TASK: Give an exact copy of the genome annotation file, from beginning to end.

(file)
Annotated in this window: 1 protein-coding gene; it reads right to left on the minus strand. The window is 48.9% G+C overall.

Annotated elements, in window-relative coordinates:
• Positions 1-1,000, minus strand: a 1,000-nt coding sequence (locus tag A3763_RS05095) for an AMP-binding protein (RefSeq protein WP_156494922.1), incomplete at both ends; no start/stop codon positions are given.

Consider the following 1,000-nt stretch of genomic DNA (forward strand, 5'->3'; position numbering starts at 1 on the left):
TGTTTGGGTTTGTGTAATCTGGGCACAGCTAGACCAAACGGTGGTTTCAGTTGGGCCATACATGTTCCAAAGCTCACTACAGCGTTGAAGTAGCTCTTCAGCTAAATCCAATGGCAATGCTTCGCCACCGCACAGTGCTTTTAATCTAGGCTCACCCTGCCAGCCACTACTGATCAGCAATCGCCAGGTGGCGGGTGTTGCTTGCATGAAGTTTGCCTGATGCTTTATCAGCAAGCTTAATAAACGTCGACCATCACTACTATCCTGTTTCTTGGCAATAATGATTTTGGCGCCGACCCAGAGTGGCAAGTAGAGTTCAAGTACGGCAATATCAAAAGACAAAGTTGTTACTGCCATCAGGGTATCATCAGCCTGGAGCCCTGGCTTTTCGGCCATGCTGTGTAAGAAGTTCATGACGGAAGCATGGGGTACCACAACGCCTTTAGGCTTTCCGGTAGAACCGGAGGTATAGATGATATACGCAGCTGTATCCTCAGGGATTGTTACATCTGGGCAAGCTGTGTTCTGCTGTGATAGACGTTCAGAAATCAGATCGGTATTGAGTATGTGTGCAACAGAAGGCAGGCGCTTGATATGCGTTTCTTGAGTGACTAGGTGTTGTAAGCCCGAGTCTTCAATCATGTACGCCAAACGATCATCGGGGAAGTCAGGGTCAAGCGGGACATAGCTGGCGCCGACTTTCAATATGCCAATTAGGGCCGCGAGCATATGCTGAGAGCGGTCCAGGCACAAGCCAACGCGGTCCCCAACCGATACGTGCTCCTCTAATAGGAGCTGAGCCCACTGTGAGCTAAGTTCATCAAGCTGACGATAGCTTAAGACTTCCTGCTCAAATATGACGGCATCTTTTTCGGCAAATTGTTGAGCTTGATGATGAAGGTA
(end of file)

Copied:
Annotated in this window: 1 protein-coding gene; it reads right to left on the minus strand. The window is 48.9% G+C overall.

Annotated elements, in window-relative coordinates:
• Positions 1-1,000, minus strand: a 1,000-nt coding sequence (locus tag A3763_RS05095) for an AMP-binding protein (RefSeq protein WP_156494922.1), incomplete at both ends; no start/stop codon positions are given.

Consider the following 1,000-nt stretch of genomic DNA (forward strand, 5'->3'; position numbering starts at 1 on the left):
TGTTTGGGTTTGTGTAATCTGGGCACAGCTAGACCAAACGGTGGTTTCAGTTGGGCCATACATGTTCCAAAGCTCACTACAGCGTTGAAGTAGCTCTTCAGCTAAATCCAATGGCAATGCTTCGCCACCGCACAGTGCTTTTAATCTAGGCTCACCCTGCCAGCCACTACTGATCAGCAATCGCCAGGTGGCGGGTGTTGCTTGCATGAAGTTTGCCTGATGCTTTATCAGCAAGCTTAATAAACGTCGACCATCACTACTATCCTGTTTCTTGGCAATAATGATTTTGGCGCCGACCCAGAGTGGCAAGTAGAGTTCAAGTACGGCAATATCAAAAGACAAAGTTGTTACTGCCATCAGGGTATCATCAGCCTGGAGCCCTGGCTTTTCGGCCATGCTGTGTAAGAAGTTCATGACGGAAGCATGGGGTACCACAACGCCTTTAGGCTTTCCGGTAGAACCGGAGGTATAGATGATATACGCAGCTGTATCCTCAGGGATTGTTACATCTGGGCAAGCTGTGTTCTGCTGTGATAGACGTTCAGAAATCAGATCGGTATTGAGTATGTGTGCAACAGAAGGCAGGCGCTTGATATGCGTTTCTTGAGTGACTAGGTGTTGTAAGCCCGAGTCTTCAATCATGTACGCCAAACGATCATCGGGGAAGTCAGGGTCAAGCGGGACATAGCTGGCGCCGACTTTCAATATGCCAATTAGGGCCGCGAGCATATGCTGAGAGCGGTCCAGGCACAAGCCAACGCGGTCCCCAACCGATACGTGCTCCTCTAATAGGAGCTGAGCCCACTGTGAGCTAAGTTCATCAAGCTGACGATAGCTTAAGACTTCCTGCTCAAATATGACGGCATCTTTTTCGGCAAATTGTTGAGCTTGATGATGAAGGTA